Spring comes to Chile in September, and with it, the 18th, or dieciocho, as we fondly call our national holiday. It would be impossible to miss the ramp-up, with red white and blue bunting, plates, ribbons and decorations on cars and buildings around the country, but the real fun starts in the days before the 18th when nearly everyone gets into the spirit of Fiestas Patrias. Here are some things to look out for, whether you choose to celebrate up close and personal, or just observe from afar.
These are the organized parties to celebrate the 18th holiday, in the days before and leading up to the 18th and 19th. The 19th celebrates the Chilean military with a large parade in Parque O’Higgins, but there are ongoing parties, usually from about the 15th and on. Fondas place mostly at local parks, and occasionally restaurants, and sometimes have a small entrance fee. At the fondas, which are occasionally named for cultural touchstones and inside jokes, expect traditional music, food, and games (seen below). This is a time for Chileans and visitors to let out their inner extrovert. Looking for more sedate entertainment that’s still in the spirit of the 18th? Head to Inés de Suarez park in Providencia, always a good choice for families.
This sweet, cider-like drink is made from from either apples or grapes. Homemade bottles from the country are in high demand at this time of year, but you can buy yours in the supermarket. Chicha is fizzy and refreshing, but it’s easy to underestimate the alcohol content, so drinker beware!
If you’re primed for a different kind of libation, consider a terremoto. This uniquely Chilean drink is made of a a young white wine, topped with non-dairy pineapple ice cream and occasionally a splash of the Argentine white spirit, Fernet, or if you like it sweeter, grenadine, or (newly) other syrup. It’s the heart of the 18th celebration. People rarely make them at home, preferring to get one at a fonda or traditional Chilean watering hole. Beware that terremoto means earthquake, and while the first one might be a surprise, it’s the aftershocks (réplicas), or successive terremotos that are said to do the most damage.
With the free-flowing alcohol, you can bet that Chileans are also eating something. Though there are lots of foods to try at fondas such as skewered meat and sopaipillas (fried dough, served with spicy sauce or sweet mustard), and choripanes (grilled sausage in a roll) the king of them all is the empanada. Chile’s traditional empanada is filled with pino, a mixture of ground meat sautéed with onions, cumin, and spices, with half a hard-boiled egg and often a single black olive (mind the pit!). How to eat an empanada? Break off the cacho (bready end), first, and blow on it to make sure it’s cool enough. Then go from the top down. Be sure to grab some servilletas (napkins) to catch the drips.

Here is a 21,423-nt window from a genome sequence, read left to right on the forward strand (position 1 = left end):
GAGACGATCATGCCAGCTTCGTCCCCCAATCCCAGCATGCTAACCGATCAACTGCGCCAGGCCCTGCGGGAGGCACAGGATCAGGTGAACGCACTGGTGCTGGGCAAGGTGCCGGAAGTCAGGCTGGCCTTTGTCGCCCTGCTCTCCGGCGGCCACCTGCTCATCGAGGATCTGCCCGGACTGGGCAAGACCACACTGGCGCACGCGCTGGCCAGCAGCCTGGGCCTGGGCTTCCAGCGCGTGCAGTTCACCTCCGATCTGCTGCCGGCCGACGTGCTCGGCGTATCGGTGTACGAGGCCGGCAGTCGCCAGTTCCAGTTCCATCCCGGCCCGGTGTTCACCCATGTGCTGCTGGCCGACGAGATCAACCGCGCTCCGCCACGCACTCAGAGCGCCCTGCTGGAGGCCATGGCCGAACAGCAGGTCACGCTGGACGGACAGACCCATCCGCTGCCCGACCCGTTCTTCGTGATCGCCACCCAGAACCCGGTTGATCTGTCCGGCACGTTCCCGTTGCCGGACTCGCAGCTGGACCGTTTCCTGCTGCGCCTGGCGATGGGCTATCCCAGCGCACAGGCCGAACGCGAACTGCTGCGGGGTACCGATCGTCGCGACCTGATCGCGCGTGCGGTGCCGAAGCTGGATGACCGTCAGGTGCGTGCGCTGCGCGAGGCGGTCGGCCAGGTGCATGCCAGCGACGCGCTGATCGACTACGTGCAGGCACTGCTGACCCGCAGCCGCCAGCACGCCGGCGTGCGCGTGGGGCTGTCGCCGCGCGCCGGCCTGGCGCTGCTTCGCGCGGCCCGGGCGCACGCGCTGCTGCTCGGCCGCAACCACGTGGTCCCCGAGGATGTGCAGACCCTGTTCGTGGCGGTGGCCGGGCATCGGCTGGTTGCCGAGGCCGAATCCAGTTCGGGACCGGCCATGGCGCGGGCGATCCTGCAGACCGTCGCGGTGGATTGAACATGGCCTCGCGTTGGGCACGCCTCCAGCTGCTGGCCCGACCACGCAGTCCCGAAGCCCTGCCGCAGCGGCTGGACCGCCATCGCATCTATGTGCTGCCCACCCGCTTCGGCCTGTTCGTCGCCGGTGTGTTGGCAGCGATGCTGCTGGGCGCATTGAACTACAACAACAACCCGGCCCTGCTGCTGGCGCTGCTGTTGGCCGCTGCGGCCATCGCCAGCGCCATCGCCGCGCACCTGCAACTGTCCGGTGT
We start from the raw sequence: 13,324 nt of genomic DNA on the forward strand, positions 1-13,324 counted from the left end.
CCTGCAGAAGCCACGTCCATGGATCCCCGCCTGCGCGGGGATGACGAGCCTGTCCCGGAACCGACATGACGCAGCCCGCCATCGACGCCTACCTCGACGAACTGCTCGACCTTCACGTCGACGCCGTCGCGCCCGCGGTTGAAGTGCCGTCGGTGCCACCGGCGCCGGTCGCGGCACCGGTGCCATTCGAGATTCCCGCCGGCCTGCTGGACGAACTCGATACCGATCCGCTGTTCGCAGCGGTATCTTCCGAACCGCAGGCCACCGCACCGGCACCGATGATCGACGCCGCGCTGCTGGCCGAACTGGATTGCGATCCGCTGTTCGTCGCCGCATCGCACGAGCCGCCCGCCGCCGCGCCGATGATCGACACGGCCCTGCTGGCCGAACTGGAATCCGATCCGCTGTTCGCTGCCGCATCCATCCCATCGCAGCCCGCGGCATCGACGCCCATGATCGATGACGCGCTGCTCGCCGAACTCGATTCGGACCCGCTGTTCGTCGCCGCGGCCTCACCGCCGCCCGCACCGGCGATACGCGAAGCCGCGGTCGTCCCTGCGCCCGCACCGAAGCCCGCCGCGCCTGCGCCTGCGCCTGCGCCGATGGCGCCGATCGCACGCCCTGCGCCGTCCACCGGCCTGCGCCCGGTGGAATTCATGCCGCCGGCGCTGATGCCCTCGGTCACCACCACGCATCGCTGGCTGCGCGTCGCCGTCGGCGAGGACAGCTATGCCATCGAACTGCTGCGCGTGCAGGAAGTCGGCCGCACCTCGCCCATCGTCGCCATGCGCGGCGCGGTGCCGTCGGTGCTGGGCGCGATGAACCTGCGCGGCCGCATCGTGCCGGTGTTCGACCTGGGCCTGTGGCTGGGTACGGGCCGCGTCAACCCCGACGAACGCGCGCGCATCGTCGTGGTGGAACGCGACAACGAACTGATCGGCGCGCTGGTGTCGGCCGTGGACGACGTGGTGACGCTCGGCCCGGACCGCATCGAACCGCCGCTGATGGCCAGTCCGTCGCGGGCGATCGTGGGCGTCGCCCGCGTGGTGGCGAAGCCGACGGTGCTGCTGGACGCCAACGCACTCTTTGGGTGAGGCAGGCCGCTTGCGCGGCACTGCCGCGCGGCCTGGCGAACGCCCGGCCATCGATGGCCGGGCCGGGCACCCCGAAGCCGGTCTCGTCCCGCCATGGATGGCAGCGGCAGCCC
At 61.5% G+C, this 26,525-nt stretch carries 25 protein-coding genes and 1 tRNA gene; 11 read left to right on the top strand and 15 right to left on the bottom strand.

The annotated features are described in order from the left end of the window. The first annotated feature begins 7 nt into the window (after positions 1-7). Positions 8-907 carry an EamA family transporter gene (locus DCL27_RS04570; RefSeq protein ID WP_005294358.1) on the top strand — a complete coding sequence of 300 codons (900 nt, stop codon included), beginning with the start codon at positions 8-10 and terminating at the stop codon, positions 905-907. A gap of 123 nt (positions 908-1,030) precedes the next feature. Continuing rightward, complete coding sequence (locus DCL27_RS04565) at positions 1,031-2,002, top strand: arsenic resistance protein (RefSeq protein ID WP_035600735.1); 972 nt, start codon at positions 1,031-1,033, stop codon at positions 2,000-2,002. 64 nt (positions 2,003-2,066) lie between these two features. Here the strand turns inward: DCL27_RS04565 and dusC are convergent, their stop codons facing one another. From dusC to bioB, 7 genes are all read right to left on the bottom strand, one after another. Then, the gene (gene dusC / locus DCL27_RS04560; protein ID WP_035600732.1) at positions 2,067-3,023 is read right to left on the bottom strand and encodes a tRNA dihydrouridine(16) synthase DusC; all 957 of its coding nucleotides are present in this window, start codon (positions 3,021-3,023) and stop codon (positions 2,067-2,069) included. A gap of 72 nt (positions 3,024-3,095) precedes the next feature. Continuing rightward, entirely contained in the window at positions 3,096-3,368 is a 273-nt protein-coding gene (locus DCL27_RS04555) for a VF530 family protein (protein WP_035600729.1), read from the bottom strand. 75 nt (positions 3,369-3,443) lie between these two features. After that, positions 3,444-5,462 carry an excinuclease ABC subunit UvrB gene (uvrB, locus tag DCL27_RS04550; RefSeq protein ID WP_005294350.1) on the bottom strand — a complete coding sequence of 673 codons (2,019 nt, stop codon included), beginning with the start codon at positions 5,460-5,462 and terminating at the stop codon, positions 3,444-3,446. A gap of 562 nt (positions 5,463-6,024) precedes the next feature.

So you’ve got your food and drink, but what’s that music? Traditional Chilean folk music and dance, called the cueca is the order of the day on the 18th and the days leading up to it. There are many different styles of this dance, and you can take a guess at the style from the women’s attire. Flowery, Little House on the Prairie-style dresses are more traditional, whereas the slim fitting black skirt is associated with the cueca urbana. Either way, the dance represents the mating dance of rooster and hen, and involves elaborate hanky flinging and fancy footwork. People tend to have a great time, no matter their skill level, though there will often be presentations where experts show off what the dance is actually meant to look like. You won’t be expected to participate, but if you do, you’re likely to get a round of applause. Pro tip: the hanky is shake up into the air, not twirled like a helicopter.
You’ll notice a large number of Chilean flags everywhere in the country in September, but especially around the 18th. This is for several reasons. There’s patriotism and general excitement about the holiday. There’s also a law that actually requires all public and private buildings to have the flag on display during the 18th and 19th of September. You’re likely to see people selling flags in the street, and many people wave them at the parade on the 19th as well, so consider that for your souvenir collection.
Several games are considered traditional in Chile, and are in evidence at the 18th festivities. There’s the easily portable ball-in-cup or emboque, in which the player has a wooden toy that has two parts connected by a string, and the goal is to make one part fit in the other part with just one hand. Many adult men are surprisingly good at this, and there are often competitions, with prizes. You may also see people playing rayuela, also called tejo, which is a tile-toss game. There’s the greased pole climb, often organized at the parks, and for everyone else, flying simple crepe paper kites in the air with great finesse in the September breeze is an essential part of Chilean childhood and the spirit of the dieciocho.